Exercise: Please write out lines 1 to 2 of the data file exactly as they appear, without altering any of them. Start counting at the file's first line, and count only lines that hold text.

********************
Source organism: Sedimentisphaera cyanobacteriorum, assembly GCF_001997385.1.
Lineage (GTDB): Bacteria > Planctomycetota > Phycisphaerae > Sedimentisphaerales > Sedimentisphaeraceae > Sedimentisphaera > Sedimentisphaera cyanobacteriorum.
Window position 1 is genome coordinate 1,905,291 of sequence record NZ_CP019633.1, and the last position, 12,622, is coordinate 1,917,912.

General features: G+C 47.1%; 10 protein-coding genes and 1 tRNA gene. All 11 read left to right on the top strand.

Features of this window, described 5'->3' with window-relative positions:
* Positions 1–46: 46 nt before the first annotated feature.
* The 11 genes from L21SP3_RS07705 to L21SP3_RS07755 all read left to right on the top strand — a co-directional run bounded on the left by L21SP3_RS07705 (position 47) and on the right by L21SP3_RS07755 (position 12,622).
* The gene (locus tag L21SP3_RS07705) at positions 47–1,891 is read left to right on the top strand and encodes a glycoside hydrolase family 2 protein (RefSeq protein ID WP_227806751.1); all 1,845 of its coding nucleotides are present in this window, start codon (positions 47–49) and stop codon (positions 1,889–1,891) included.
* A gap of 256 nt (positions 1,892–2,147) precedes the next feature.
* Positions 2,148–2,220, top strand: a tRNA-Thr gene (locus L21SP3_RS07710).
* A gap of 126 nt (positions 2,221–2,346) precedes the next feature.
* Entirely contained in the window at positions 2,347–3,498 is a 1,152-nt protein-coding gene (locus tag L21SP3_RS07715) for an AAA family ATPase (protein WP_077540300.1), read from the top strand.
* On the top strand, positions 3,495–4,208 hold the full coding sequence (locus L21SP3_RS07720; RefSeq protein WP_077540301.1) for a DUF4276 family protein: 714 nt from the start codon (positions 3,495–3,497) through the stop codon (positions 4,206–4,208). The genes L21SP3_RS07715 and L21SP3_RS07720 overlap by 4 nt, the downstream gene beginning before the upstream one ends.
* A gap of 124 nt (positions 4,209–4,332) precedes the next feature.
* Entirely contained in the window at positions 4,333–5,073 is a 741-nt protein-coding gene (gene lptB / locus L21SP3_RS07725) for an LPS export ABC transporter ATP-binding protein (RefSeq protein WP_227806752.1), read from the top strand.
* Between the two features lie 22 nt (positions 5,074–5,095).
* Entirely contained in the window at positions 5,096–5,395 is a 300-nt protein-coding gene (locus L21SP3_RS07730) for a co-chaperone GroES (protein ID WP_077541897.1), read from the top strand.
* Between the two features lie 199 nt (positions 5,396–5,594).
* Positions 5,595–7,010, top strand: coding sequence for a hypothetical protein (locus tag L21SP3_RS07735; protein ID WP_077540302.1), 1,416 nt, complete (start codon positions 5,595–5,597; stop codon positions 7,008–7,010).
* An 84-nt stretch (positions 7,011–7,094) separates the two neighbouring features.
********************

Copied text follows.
Source organism: Sedimentisphaera cyanobacteriorum, assembly GCF_001997385.1.
Lineage (GTDB): Bacteria > Planctomycetota > Phycisphaerae > Sedimentisphaerales > Sedimentisphaeraceae > Sedimentisphaera > Sedimentisphaera cyanobacteriorum.